The implications for PSYOPers is that new tools can help turn anyone into an online personality. This means that the on-line influence playing field is continuing to level and that adversaries can be expected to mount effective influence campaigns with very limited budgets.

Thursday, July 8, 2021

Iran Disinformation Points Way For Near Peers and Others


The NY Times June 30, 2021 On line edition ran an article: “Iran Disinformation Effort Went Small to Stay Under Big Tech’s Radar” (see:, which is a photo source)


According to the article “Over several months, Iranian agents had infiltrated small WhatsApp groups, Telegram channels and messaging apps that Israeli activists used for intimate discussions among dozens to thousands of people.”


There are several ‘intelligence indicators’ in this small sentence. The first of which is that disinformation is not the exclusive domain of top level threats. Secondary and near peer adversaries are able to harness this cost effective influence weapon.


Secondly, even seemingly secure applications such as WhatsApp are subject to compromise.

If Iran can do this then certainly it is within the capabilities of others such as North Korea and a number of non-state terrorist actors such as ISIS.


The ability to send focus, point to point, messages is a critical tool because the combination of text and images will cause the recipient to pause at a minimum, if not accept the message as true, not so much because of its content, but because of its trusted delivery path.

This adds a new wrinkle to influence operations and further democratizes the cyber domain battlespace.


You can fin an in-depth summary of the Iranian Cross Platform Influence Operation at: 


Among the survey’s conclusion is: “The direct approach to Israeli citizens, made through internal protesters’ WhatsApp groups, represents a dangerous escalation of methods. Establishing a personal connection with unsuspecting citizens is a novel technique and is suspected to be merely the tip of the iceberg regarding methods of foreign intervention in Israeli democracy.”

The penetration of WhatsApp can also yield interesting intelligence as the interloper is now inside a trusted virtual perimeter. This threat was confirmed in the NY Times article cited below: “In these closed messaging groups, people tend to trust one another and share more freely because there is a feeling that they share the same politics, and that the app itself is secure and safe,” said Gonen Ben Itzhak, an Israeli lawyer who once worked for Israel’s Shin Bet intelligence agency. He was among dozens of Israelis who said the Iranian efforts had targeted them.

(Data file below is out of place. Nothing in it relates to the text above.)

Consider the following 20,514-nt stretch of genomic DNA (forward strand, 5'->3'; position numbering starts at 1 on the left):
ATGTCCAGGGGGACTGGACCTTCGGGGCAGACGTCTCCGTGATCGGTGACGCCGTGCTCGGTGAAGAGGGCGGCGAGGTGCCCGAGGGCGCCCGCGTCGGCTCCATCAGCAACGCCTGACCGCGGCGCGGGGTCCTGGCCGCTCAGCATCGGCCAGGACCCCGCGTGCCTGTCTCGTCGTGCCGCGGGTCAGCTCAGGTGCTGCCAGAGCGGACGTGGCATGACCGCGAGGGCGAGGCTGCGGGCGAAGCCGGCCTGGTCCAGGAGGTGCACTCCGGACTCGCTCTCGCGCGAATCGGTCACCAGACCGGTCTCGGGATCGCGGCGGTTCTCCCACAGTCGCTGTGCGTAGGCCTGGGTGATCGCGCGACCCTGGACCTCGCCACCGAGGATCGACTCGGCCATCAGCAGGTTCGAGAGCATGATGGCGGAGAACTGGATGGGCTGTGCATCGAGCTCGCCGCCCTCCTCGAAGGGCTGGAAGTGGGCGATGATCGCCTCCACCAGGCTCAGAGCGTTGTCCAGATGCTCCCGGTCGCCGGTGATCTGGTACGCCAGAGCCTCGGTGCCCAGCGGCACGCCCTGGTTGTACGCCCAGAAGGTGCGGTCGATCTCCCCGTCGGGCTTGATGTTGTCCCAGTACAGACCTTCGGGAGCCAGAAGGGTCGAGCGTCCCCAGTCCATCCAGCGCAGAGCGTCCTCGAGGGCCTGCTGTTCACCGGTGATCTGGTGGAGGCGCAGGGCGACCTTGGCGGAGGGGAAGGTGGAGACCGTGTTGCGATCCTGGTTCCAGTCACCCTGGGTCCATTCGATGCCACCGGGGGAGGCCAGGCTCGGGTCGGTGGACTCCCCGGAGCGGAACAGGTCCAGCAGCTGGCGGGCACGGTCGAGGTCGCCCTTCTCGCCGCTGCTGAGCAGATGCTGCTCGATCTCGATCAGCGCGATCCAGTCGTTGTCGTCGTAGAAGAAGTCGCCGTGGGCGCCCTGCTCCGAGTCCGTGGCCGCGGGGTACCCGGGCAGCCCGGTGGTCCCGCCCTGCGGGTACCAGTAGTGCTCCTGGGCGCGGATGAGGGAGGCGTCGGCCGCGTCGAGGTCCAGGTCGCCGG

The App also provides top cover while websites can and are targets for government action. On June 22, 201 the NY Times ran an article, U.S. Seizes Iran-Linked Websites at Key Point in Nuclear Talks (see:, another photo source) which describes the US Justice Department actions after the recent Iranian election.


The message is clear for PSYOPers – be prepared on all fronts and don’t count seemingly less resource endowed enemies and adversaries out.

Wednesday, June 23, 2021

Of Course The Taliban Are PSYOP Experts! They Don’t Have Much Competition!


I ran across an MSN article dated June 22, 2021. “The Taliban Are Winning the War of Words in Afghanistan as morale falters” (see: The article began:

“As Afghanistan’s armed forces cede and regain ground in the searing summer offensive against the Taliban, they are losing a propaganda war that is affecting the morale of a fearful population waiting for reassurance that the insurgents won’t overrun their country.”


Just for fun I decided to do a Google Search on “Taliban war of words”.

And, what do you know, I came across another article “Taliban Propaganda: Winning the War of Words?” (See:, This one was written by the well respected International Crisis Group and published on 24 July 2008. It begins: